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Newport Beach went with Egan in school board race

December 13, 2002

Deirdre Newman

While Tom Egan and Wendy Leece ran almost neck-in-neck on the

Westside of Costa Mesa, Egan received considerably more support in

the rest of the district, namely Newport Beach, illustrating that

Leece's criticism of Westside schools and conservative outlook did

not resonate with the majority of the district.

"I think that extreme point of view turns people off," said Cyndie

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Borcoman, a Newport Beach resident, who has been involved with the

district on policy decisions. "Given two candidates, I think people

preferred Egan, and he really did well in the voters' forums."

Egan edged out eight-year incumbent Leece 53% to 48% in the

November election.

On the Westside, Egan garnered about 1,337 votes to Leece's 1,420.

In Newport Beach, Egan received 7,879 votes to Leece's 6,410.

Leece blames her lackluster support in Newport Beach on the

teachers' union endorsement of Egan and the resources it unloaded to

publicize its endorsements.

"The money spent to put out the signs and to put the campaign

material at the schools just really sent a message to the other part

of the district that the teachers supported my opponent, and that's

somewhat deceptive because not all teachers did," Leece said.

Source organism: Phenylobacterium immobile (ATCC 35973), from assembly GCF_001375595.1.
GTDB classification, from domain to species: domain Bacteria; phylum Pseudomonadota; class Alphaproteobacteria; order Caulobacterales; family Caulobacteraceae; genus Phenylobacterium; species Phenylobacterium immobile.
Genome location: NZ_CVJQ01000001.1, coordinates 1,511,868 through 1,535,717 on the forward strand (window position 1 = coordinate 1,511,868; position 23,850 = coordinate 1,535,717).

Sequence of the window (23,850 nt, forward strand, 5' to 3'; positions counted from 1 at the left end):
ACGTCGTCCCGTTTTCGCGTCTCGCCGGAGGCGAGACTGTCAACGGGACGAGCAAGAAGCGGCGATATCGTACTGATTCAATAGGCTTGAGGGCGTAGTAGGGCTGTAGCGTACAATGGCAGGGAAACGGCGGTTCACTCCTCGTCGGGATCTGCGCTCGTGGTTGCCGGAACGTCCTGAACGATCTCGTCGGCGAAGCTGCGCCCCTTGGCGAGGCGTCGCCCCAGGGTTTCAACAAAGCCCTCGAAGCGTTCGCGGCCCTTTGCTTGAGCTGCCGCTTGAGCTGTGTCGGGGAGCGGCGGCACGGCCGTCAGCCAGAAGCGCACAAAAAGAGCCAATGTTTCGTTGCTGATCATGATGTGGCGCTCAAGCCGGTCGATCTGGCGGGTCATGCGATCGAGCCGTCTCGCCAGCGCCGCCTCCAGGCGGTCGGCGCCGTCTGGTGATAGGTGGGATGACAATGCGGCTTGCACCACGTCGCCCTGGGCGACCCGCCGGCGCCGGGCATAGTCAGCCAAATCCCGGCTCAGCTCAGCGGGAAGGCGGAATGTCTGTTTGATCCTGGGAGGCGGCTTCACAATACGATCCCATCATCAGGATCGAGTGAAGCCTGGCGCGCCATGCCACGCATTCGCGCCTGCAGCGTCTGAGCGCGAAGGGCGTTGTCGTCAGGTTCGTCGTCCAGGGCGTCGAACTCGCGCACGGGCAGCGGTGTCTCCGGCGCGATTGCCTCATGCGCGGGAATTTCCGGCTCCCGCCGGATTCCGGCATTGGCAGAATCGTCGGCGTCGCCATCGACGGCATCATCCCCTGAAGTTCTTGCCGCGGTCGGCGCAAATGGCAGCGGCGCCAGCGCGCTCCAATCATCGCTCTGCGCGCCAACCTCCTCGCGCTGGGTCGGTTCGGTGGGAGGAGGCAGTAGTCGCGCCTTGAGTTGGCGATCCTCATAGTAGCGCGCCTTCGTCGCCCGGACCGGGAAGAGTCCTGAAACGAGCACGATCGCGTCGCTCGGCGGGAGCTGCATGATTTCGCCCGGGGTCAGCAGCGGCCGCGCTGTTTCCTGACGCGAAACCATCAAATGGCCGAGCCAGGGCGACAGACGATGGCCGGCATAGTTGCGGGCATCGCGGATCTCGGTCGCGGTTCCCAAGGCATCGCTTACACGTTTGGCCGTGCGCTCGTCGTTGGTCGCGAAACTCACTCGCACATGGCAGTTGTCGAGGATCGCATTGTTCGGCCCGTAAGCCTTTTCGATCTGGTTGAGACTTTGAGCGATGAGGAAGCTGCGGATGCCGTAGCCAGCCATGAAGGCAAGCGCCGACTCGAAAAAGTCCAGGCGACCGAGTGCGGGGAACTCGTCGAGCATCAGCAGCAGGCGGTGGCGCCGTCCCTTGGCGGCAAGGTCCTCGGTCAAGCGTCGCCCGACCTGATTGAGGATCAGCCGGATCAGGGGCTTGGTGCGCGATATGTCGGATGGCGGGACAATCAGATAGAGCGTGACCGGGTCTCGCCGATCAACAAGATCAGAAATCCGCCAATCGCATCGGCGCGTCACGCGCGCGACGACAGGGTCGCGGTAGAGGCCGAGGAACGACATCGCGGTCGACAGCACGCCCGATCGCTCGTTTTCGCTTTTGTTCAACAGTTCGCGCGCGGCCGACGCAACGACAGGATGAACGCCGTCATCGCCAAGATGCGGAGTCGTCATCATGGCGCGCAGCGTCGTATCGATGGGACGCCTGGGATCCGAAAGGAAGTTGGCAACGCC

Leece also said she was overshadowed by Egan's visibility on slate

mailers. He appeared on nine, and she was only on two.

Egan calls his victory throughout most of the district a

validation of the status quo, even though he was the challenger.

"Egan was the outsider who, paradoxically believed that the public

education glass was half full, whereas Leece was the insider who

believed the glass was half empty," Egan said. "Since the other

incumbents ... swamped their challengers, and I, with my positive

message, won, I have to conclude that, in general, the district

electorate was in a sanguine mood."

Egan admitted that the mood on the Westside is downright

pessimistic when it comes to the state of the area and theorized that

Leece tapped into that dissatisfaction with her criticism of Westside

schools.

That said, Egan emphasized his community activist credentials, but

claimed he couldn't find anything seriously wrong with the district

to harp on during his campaign.

Borcoman, who teaches school in Santa Ana, said another reason

Egan was appealing was because he billed himself as more of a

consensus-builder than Leece, who often voted against the rest of the

board.

Being a team player will be especially critical with the draconian

budget cuts facing education in the state, Borcoman said.

"I think that in today's times, when we're going to have a lot of

severe cuts, this is the time when trustees need to pull in the

majority of people," Borcoman said. "I think Wendy put herself way

over by taking shots at the other board members. This is the time

that everyone needs to work together."

* DEIRDRE NEWMAN covers education. She may be reached at (949)

574-4221 or by e-mail at deirdre.newman@latimes.com.

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